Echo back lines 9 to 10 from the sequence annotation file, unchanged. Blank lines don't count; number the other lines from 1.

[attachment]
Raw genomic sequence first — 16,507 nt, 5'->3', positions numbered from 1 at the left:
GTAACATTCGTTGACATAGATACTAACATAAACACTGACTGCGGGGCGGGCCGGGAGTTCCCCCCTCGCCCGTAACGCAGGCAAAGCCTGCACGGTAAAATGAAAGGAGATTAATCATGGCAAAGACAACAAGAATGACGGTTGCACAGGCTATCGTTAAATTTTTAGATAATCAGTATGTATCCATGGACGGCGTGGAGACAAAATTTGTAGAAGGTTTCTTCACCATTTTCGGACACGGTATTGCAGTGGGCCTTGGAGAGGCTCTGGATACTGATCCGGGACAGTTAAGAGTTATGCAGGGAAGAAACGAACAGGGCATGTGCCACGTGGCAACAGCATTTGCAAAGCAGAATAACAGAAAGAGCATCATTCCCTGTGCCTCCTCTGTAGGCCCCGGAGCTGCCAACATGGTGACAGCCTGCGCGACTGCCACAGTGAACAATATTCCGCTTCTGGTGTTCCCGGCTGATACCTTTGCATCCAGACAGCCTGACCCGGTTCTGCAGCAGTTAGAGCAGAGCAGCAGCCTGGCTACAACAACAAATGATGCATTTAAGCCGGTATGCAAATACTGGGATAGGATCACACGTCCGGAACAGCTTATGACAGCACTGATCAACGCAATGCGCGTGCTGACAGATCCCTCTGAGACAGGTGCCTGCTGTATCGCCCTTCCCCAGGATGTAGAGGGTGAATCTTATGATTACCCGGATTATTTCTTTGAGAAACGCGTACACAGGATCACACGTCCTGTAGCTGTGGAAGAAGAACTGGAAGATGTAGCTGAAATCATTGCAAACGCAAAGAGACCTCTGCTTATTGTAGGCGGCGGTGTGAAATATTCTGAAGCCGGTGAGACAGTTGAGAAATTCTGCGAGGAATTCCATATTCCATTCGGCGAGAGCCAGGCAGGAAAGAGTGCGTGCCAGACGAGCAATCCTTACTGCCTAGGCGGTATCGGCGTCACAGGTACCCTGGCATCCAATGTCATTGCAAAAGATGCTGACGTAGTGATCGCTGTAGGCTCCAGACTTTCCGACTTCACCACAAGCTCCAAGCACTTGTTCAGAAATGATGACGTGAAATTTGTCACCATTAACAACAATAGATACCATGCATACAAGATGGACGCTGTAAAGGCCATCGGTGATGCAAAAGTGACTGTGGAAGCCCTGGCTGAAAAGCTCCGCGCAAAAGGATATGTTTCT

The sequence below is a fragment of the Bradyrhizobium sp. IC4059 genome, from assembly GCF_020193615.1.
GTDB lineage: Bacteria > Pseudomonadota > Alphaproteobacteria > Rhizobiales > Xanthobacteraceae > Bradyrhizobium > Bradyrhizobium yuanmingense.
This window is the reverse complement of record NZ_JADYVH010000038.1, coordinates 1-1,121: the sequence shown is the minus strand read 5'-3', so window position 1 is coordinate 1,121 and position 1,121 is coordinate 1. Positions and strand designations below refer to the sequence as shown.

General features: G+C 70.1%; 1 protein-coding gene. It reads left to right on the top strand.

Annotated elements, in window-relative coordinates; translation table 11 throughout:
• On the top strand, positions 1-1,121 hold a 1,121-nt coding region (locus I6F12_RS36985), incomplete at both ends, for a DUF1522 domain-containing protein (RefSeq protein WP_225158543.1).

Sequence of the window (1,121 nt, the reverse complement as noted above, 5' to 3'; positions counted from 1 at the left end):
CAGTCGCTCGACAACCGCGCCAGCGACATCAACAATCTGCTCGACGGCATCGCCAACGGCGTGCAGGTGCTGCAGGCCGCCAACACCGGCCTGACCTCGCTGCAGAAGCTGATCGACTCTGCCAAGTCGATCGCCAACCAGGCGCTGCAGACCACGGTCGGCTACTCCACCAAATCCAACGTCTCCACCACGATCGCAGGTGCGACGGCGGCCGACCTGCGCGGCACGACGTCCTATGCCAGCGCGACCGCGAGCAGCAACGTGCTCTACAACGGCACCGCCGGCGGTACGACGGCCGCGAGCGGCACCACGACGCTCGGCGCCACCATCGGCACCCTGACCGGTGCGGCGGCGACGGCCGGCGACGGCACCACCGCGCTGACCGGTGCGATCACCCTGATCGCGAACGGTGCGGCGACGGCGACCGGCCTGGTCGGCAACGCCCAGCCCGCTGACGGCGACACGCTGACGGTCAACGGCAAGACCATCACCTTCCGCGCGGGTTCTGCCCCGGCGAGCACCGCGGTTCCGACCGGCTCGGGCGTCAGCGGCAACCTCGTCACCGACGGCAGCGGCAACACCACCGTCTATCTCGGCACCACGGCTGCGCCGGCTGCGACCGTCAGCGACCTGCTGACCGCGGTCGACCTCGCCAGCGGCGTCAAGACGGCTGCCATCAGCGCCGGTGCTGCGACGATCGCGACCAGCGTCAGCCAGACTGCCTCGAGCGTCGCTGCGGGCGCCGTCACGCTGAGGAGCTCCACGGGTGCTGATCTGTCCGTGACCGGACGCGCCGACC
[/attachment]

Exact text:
Sequence of the window (1,121 nt, the reverse complement as noted above, 5' to 3'; positions counted from 1 at the left end):
CAGTCGCTCGACAACCGCGCCAGCGACATCAACAATCTGCTCGACGGCATCGCCAACGGCGTGCAGGTGCTGCAGGCCGCCAACACCGGCCTGACCTCGCTGCAGAAGCTGATCGACTCTGCCAAGTCGATCGCCAACCAGGCGCTGCAGACCACGGTCGGCTACTCCACCAAATCCAACGTCTCCACCACGATCGCAGGTGCGACGGCGGCCGACCTGCGCGGCACGACGTCCTATGCCAGCGCGACCGCGAGCAGCAACGTGCTCTACAACGGCACCGCCGGCGGTACGACGGCCGCGAGCGGCACCACGACGCTCGGCGCCACCATCGGCACCCTGACCGGTGCGGCGGCGACGGCCGGCGACGGCACCACCGCGCTGACCGGTGCGATCACCCTGATCGCGAACGGTGCGGCGACGGCGACCGGCCTGGTCGGCAACGCCCAGCCCGCTGACGGCGACACGCTGACGGTCAACGGCAAGACCATCACCTTCCGCGCGGGTTCTGCCCCGGCGAGCACCGCGGTTCCGACCGGCTCGGGCGTCAGCGGCAACCTCGTCACCGACGGCAGCGGCAACACCACCGTCTATCTCGGCACCACGGCTGCGCCGGCTGCGACCGTCAGCGACCTGCTGACCGCGGTCGACCTCGCCAGCGGCGTCAAGACGGCTGCCATCAGCGCCGGTGCTGCGACGATCGCGACCAGCGTCAGCCAGACTGCCTCGAGCGTCGCTGCGGGCGCCGTCACGCTGAGGAGCTCCACGGGTGCTGATCTGTCCGTGACCGGACGCGCCGACC